Friday, October 23, 2020

Medicine With a Med Student: Vote, and Vote Safely! Part 1

Editor’s Note: Me&My Doctor is launching a new monthly series, Medicine with a Med Student, which features blog posts written exclusively by medical students studying to become physicians. In this first post in a two-part series on voting, the authors discuss how to vote safely during the COVID-19 pandemic. For more information on the authors, visit below.   

The 2020 election is here, and with early voting underway it’s important to vote – but very important to plan to do so safely – because we are still dealing with the COVID-19 pandemic. The  U.S. Centers for Disease Control and Prevention and other organizations have created guidelines about how to make voting safer during the COVID-19 pandemic. Everyone needs to assess what level of risk they are comfortable accepting to vote and decide which voting method works best for them. Texas is offering two different ways to vote this year, including voting by mail or voting in person at a polling location. 

The deadline to register to vote was Oct. 5, so if you did not make this deadline, you will not be able to vote in the November general election. The deadline to request a ballot by mail is Oct. 23. You can check whether you are registered to vote.

Voting by Mail:

Texas allows voting by mail if you meet certain criteria but are otherwise eligible to vote, that is, if you are:

  • 65 years of age or older,
  • Sick or disabled,
  • Out of the county on Election Day and during the early voting period, or
  • In jail.

Voting by mail could be a safer alternative than voting in person because it doesn’t require you to be in confined spaces with other people. Remember to follow basic safety guidelines if you take your completed ballot to the post office to vote by mail, such as wearing a mask and washing your hands frequently. The same applies for people who hand-deliver their completed mail-in ballot at a county drop-off location rather than mailing it.

The U.S. Postal Service is encouraging everyone to plan ahead. Mail your ballot at least seven days before Election Day (Oct. 27). The last day to mail your ballot is Tuesday, Nov. 3 (must be postmarked by 7 pm).

Voting in Person:

Voting in person is the other option for voting in Texas. There are two opportunities to vote in person: voting early or voting on Election Day (Nov. 3). Either option you choose, physicians and other medical experts recommend these public health guidelines to keep you safe:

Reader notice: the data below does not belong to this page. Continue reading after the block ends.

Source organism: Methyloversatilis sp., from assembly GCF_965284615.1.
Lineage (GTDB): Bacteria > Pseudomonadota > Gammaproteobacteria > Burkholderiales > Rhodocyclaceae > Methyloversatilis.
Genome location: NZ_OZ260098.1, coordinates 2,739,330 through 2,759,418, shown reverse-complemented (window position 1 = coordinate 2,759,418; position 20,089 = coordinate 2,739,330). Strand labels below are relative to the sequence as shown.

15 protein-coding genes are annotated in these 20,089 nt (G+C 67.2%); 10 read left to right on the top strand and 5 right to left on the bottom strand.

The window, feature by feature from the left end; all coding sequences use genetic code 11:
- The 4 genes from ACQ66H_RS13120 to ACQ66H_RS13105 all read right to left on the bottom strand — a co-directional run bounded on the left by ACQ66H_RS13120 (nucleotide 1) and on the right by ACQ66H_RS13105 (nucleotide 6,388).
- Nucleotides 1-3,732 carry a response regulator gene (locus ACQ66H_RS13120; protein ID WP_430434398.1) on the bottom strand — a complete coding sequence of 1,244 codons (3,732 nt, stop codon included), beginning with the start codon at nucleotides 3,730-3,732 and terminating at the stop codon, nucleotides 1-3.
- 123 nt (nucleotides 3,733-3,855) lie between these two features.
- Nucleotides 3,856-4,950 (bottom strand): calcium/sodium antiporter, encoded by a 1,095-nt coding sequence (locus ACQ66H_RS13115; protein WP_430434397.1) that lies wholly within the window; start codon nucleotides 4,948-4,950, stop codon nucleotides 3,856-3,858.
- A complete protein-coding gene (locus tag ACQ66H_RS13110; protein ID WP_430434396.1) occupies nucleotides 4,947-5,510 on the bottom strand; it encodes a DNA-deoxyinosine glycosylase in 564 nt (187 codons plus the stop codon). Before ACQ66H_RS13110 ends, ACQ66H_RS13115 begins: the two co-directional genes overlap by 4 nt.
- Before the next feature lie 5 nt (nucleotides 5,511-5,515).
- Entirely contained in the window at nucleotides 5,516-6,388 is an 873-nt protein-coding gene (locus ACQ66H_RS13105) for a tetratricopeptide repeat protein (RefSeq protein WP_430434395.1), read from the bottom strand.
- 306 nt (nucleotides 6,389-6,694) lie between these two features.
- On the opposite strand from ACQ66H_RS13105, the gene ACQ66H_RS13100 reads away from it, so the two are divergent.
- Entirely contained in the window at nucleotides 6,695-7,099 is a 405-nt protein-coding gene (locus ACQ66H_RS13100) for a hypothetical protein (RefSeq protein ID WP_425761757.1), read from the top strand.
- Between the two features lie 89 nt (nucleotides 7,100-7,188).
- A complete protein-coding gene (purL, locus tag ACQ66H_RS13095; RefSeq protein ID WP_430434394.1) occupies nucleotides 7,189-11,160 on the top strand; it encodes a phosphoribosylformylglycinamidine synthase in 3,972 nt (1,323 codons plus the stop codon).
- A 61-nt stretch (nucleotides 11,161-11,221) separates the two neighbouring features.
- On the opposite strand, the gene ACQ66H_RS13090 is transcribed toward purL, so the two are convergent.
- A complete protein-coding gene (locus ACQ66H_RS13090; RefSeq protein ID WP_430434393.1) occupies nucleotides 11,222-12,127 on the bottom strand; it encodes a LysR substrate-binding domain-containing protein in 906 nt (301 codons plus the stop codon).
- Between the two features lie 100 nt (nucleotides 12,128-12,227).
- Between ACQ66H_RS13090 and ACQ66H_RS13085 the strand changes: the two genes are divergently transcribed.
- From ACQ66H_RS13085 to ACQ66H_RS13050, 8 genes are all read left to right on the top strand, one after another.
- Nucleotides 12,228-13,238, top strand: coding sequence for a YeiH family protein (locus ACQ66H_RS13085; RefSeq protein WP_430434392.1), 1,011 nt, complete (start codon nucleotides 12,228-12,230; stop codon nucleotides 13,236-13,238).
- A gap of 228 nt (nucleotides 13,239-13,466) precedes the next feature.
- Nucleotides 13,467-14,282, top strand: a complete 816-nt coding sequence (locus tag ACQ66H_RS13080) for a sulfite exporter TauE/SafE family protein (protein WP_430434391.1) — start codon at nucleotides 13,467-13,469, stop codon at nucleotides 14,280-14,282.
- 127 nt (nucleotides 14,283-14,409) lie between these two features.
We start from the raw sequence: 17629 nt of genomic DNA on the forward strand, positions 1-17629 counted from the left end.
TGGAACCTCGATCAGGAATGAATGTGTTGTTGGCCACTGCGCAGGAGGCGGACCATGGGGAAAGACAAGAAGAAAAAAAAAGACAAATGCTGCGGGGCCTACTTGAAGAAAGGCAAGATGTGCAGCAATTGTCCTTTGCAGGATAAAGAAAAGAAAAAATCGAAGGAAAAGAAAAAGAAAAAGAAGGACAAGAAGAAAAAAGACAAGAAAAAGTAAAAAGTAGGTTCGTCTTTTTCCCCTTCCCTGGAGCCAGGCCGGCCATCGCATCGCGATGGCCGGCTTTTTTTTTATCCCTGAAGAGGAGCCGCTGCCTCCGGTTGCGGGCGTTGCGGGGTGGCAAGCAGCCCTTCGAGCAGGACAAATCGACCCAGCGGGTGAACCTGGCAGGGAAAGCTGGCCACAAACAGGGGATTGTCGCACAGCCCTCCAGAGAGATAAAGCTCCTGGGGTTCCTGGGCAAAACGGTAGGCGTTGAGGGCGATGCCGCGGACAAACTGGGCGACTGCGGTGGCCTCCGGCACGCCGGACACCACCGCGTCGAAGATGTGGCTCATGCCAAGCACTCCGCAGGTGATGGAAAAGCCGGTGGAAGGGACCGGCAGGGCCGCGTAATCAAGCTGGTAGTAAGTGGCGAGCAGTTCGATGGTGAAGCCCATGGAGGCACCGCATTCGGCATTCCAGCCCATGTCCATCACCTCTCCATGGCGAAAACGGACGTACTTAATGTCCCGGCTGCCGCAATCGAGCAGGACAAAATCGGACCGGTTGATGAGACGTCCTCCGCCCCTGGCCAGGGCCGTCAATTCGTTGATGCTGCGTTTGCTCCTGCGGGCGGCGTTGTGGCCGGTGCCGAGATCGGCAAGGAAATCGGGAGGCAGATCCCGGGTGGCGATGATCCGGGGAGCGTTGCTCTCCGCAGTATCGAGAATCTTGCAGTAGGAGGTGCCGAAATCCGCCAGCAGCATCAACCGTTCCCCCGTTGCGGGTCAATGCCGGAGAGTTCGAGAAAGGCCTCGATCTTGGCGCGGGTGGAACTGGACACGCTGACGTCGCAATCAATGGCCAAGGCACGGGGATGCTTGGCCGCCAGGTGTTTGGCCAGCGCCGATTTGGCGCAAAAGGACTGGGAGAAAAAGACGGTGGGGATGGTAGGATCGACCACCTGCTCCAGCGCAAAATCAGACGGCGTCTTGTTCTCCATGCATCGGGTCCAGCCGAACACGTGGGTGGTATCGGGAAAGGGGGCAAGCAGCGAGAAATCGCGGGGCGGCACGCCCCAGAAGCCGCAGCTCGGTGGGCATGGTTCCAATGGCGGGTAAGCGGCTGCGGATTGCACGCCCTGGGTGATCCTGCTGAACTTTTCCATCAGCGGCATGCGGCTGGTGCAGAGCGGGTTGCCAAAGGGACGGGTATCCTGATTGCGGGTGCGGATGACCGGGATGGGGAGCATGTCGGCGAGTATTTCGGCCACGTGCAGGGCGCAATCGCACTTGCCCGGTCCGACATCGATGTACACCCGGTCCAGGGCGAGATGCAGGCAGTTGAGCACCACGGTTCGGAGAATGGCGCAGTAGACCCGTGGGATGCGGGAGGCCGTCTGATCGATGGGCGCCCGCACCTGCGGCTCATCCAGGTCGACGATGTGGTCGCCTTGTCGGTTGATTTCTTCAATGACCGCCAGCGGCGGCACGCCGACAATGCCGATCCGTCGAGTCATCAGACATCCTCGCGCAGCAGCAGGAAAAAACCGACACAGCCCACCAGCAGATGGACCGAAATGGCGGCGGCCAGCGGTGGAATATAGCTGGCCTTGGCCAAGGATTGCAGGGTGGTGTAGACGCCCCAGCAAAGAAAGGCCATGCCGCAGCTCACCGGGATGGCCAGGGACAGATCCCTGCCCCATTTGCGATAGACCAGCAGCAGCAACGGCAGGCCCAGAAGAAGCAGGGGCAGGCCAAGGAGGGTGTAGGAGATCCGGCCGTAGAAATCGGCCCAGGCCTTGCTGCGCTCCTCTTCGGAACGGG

• Bring alcohol-based hand sanitizer with you in case there is none available at polling locations, and sanitize your hands before and after voting.
  • Bring your own pen, pencil and stylus.
  • Wear a mask.
  • Socially distance: Keep at least 6 feet of distance from others including standing in line, even though you are wearing a mask.
  • Try to vote during times when lines will be shorter, such as midmorning.
  • Do not disinfect the voting equipment yourself, as this could damage the equipment.
  • Cover your mouth with the inside of your elbow if you sneeze or cough, even while wearing a mask.
  • Stay at home if you are sick.

Early Voting – Oct. 13-30

Early voting might be a safer alternative than voting on Election Day because you might encounter fewer people at the polls, which decreases the chance of spread of COVID-19. In addition, voting early helps to decrease lines on Election Day, which helps keep other people safe on a day when millions of people are expected to vote. Early voting in Texas runs Oct. 13-Oct 30. Find out where to vote early and where to vote on Election Day. You can vote at any polling location in your county during the early voting period. 

Election Day – Nov. 3

Voting on Election Day, Nov. 3, often attracts more people, leading to longer lines. If this is the voting day that’s best for you, please make sure to follow the safety guidelines above. On this day, you might be able to vote at any polling location in your county or you may be restricted to voting in your precinct, depending on the county where you live. Make sure to confirm your polling location before you go to vote!

Voting is important in every election cycle, and it is possible to do so safely even with a global pandemic underway. It is essential to plan ahead and select the voting method that works best for you and is safest for you. If you have any questions, please contact your county’s election authority.

Stay tuned for Part 2 of our voting series on

Sarah Miller
Medical Student at UTRGV School of Medicine
Chair, Texas Medical Association Medical Student Section Executive Council

Swetha Maddipudi
Medical Student at UT Health San Antonio Long School of Medicine
Vice Chair, TMA Medical Student Section Executive Council

Ryan Wealther
Medical Student at UT Health San Antonio Long School of Medicine
Reporter, TMA Texas Medical Association Medical Student Section Executive Council

Alyssa Greenwood Francis
Medical Student at Texas Tech University Health Sciences Center Paul L. Foster School of Medicine, El Paso
TMA Delegate Co-Chair, TMA Medical Student Section Executive Council

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